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Burner (for iPhone) Review
Burner lets you purchase disposable numbers for the many cases you’d want to hide your actual number. It proposes a great idea, but is a bit lacking in execution.
(3.5 out of 5)
- Easy to use
- Clean, fast, intuitive interface
- Choose your own area code
- Manage multiple Burner numbers at a time.
- No caller ID for received calls
- Text notifications never worked
- Questionable recycling of numbers.
Cops, drug dealers, or people in my category—diehard fans of the hit TV show The Wire—will be familiar with the term “burner.” Burners are cheap, prepaid phones often used to arrange drug sales and similar crimes, and are then “burned” or disposed of immediately to avoid police wiretaps and tracers.
Similarly, the Burner iPhone app, starting at $1.99 for one phone number, assigns a disposable phone numbers that you can instantly trash when you’re done. It still runs calls and texts over your existing mobile network, so Burner won’t actually help you hide from law enforcement, but it will mask your real number from your average creeper in places like Craigslist and online dating sites.
How Does Burner Work?
Burner buys phone numbers from Twilio, a startup that makes an API for voice communications. All Burner does is bridge your existing number and cell phone service to the assigned number. I asked CEO Greg Cohn of Ad Hoc Labs, which made the app, how quickly numbers get recycled, and he said the company is still in the process of figuring that out. At press time, about week after the app was released, Burner hadn’t recycled any numbers yet.
The calls and texts from your burner number still run over your own, unencrypted mobile network. Privacy-conscious folks would do better to turn to encrypted texting and calling apps like TrustCall and Gliph (neither of which have been reviewed by PCMag).
As you can imagine, the possible uses for an anonymous number are endless. Burner’s PR pitch includes innocent use-cases like going on online dating sites, Craigslist, job searches, Meetups, and social networking shoutouts. The less innocent can think of plenty more uses, but be aware that Burner’s Terms of Agreement clearly state that you can’t use the app to call 911 or for any illegal activities.
Let’s Burn Something
Burner is incredibly easy to use. I set up my first burner by entering my real number into the app, then a confirmation code that was texted to me, and tapping a button. Burner let me customize my area code and then immediately generated a number, which I labeled “Craigslist.”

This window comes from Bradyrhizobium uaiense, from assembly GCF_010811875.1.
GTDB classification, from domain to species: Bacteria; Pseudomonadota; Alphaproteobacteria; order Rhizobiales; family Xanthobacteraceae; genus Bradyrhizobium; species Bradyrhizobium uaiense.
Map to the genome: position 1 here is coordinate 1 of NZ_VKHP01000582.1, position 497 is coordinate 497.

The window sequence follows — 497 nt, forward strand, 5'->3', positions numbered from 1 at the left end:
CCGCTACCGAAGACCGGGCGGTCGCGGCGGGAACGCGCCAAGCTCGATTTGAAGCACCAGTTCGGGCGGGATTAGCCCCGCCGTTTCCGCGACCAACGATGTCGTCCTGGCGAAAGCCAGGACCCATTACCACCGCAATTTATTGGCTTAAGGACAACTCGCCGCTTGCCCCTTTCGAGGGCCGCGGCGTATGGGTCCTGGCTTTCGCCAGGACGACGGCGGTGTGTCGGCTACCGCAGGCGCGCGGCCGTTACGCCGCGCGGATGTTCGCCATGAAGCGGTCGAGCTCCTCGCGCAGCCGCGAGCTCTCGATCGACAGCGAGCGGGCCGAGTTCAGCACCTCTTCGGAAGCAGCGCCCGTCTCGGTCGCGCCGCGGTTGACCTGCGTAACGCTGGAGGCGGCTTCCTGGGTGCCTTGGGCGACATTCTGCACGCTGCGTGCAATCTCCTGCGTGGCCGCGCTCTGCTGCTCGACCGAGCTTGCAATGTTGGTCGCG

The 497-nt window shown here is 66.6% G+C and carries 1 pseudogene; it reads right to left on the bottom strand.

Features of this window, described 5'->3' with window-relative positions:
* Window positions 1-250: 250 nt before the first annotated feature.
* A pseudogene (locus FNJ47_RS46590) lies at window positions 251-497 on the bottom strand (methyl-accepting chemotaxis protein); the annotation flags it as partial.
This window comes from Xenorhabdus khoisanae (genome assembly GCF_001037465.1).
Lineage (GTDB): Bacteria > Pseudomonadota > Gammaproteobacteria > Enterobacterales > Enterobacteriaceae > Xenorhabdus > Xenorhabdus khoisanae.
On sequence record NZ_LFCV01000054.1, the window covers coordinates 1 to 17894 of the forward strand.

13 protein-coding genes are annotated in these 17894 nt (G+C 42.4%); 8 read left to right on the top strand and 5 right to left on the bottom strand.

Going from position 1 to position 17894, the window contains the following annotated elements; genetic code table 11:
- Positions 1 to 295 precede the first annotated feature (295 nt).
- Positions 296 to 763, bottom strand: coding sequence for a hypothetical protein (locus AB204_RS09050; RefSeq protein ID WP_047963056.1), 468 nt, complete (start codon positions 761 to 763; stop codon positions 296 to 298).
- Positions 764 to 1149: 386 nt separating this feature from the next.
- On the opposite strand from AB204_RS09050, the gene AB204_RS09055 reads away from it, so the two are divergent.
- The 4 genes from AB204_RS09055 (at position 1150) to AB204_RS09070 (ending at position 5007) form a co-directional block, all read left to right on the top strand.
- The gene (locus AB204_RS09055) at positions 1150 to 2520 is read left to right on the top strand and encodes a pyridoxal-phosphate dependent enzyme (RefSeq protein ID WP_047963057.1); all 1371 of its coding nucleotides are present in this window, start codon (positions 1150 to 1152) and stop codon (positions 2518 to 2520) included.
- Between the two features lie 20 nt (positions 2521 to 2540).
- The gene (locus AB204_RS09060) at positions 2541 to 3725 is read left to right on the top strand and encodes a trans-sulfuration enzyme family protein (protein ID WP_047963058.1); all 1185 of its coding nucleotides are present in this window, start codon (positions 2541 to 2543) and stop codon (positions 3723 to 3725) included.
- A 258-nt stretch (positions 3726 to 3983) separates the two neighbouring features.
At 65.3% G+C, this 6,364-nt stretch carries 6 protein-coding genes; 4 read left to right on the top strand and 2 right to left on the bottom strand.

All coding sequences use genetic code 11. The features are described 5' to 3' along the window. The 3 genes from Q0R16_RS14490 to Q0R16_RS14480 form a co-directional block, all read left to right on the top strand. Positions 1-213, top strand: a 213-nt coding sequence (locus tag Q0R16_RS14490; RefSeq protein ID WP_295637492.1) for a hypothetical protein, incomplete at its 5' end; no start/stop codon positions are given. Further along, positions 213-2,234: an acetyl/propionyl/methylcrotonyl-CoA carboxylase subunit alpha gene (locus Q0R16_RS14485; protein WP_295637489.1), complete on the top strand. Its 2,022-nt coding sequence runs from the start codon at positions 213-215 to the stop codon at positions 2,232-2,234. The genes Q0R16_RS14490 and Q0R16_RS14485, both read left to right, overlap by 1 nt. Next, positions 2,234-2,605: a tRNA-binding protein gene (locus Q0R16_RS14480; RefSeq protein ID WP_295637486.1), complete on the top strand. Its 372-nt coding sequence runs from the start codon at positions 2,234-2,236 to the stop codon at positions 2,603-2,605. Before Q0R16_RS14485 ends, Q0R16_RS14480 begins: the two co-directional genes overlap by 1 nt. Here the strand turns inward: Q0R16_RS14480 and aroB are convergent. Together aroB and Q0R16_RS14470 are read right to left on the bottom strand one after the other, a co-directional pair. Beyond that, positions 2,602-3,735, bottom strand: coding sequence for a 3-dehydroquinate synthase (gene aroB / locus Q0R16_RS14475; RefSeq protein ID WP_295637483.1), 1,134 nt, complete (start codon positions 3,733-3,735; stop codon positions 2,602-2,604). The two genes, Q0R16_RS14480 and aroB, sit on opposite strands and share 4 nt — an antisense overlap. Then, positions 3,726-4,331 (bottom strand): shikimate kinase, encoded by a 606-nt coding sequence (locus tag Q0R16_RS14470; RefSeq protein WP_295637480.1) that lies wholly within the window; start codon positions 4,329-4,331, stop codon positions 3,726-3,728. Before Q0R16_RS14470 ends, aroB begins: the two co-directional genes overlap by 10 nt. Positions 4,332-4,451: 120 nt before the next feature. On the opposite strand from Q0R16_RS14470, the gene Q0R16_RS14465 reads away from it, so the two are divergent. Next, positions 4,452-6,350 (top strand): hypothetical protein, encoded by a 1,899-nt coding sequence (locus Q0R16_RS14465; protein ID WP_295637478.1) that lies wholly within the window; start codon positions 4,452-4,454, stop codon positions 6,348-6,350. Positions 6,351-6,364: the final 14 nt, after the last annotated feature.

Numbers are bought and extended with credits. A single burner costs three credits, or $1.99, and gives you 20 minutes of talk time to use over seven days. You can extend this number or add minutes by purchasing additional credits, with a tiered pricing model. At the moment, there’s no limit to the number of Burner numbers you can have at a time (Cohn said some users have eight). Your Burner numbers are all stored in list form on your main screen, with a label, the number, and expiration date. It’d be helpful to receive some sort of reminder when your Burner number is about to expire so you can add credit as needed.
Missing Elements in Received Voice/Text
Once you have your Burner number, you can start texting and calling from within the app. It works smoothly. Your recipient will only see that it’s from your Burner number, and performance is as good as dialing or texting with your actual number.
Receiving texts and calls is a different story. Caller ID never worked—I only saw my own Burner number as the originating number. I tried calling the number from several different lines and got the same result.
For received text messages I never received a notification, even though all texting notifications were turned on. The only way I knew I’d received a text sent to my Burner number was by entering the app itself.
Burner (for iPhone) is an innovative app that lets you buy disposable phone numbers, from which you can place calls and send SMSs through your own cell phone network. Tap a button to dispose, or burn, the number, immediately. It’s a novel idea, and the closest thing I’ve seen to this is actually buying a prepaid cell phone and tossing it when you’re done with the number. However, the app lacks a couple key features for those on the receiving end.
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By Sara Yin, PCMag